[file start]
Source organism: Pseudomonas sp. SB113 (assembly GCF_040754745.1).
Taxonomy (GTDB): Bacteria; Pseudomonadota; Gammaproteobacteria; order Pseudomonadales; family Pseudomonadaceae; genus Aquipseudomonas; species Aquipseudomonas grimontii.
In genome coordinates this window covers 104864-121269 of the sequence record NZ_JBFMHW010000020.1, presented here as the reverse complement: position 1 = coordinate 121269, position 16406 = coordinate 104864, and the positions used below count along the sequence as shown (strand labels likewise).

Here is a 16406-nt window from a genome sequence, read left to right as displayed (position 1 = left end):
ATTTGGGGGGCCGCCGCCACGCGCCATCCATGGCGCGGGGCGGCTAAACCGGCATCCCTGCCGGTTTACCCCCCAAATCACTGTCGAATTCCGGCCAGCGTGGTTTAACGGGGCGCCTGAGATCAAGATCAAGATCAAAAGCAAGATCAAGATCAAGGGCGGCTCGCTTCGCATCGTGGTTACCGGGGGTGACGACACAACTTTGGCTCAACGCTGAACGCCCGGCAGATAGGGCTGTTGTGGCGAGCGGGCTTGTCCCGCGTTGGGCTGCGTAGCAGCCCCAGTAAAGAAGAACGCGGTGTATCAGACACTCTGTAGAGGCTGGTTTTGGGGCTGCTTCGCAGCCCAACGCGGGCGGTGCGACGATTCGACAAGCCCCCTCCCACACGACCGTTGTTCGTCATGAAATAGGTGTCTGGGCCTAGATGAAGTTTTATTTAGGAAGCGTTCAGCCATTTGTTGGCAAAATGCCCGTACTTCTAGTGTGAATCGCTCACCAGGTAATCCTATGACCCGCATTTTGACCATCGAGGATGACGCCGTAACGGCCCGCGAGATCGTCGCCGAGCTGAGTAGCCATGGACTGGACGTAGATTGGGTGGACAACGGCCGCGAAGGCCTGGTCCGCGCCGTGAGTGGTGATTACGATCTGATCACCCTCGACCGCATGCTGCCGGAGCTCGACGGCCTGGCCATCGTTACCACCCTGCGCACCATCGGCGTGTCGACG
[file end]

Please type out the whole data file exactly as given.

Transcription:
Source organism: Pseudomonas sp. SB113 (assembly GCF_040754745.1).
Taxonomy (GTDB): Bacteria; Pseudomonadota; Gammaproteobacteria; order Pseudomonadales; family Pseudomonadaceae; genus Aquipseudomonas; species Aquipseudomonas grimontii.
In genome coordinates this window covers 104864-121269 of the sequence record NZ_JBFMHW010000020.1, presented here as the reverse complement: position 1 = coordinate 121269, position 16406 = coordinate 104864, and the positions used below count along the sequence as shown (strand labels likewise).

Here is a 16406-nt window from a genome sequence, read left to right as displayed (position 1 = left end):
ATTTGGGGGGCCGCCGCCACGCGCCATCCATGGCGCGGGGCGGCTAAACCGGCATCCCTGCCGGTTTACCCCCCAAATCACTGTCGAATTCCGGCCAGCGTGGTTTAACGGGGCGCCTGAGATCAAGATCAAGATCAAAAGCAAGATCAAGATCAAGGGCGGCTCGCTTCGCATCGTGGTTACCGGGGGTGACGACACAACTTTGGCTCAACGCTGAACGCCCGGCAGATAGGGCTGTTGTGGCGAGCGGGCTTGTCCCGCGTTGGGCTGCGTAGCAGCCCCAGTAAAGAAGAACGCGGTGTATCAGACACTCTGTAGAGGCTGGTTTTGGGGCTGCTTCGCAGCCCAACGCGGGCGGTGCGACGATTCGACAAGCCCCCTCCCACACGACCGTTGTTCGTCATGAAATAGGTGTCTGGGCCTAGATGAAGTTTTATTTAGGAAGCGTTCAGCCATTTGTTGGCAAAATGCCCGTACTTCTAGTGTGAATCGCTCACCAGGTAATCCTATGACCCGCATTTTGACCATCGAGGATGACGCCGTAACGGCCCGCGAGATCGTCGCCGAGCTGAGTAGCCATGGACTGGACGTAGATTGGGTGGACAACGGCCGCGAAGGCCTGGTCCGCGCCGTGAGTGGTGATTACGATCTGATCACCCTCGACCGCATGCTGCCGGAGCTCGACGGCCTGGCCATCGTTACCACCCTGCGCACCATCGGCGTGTCGACG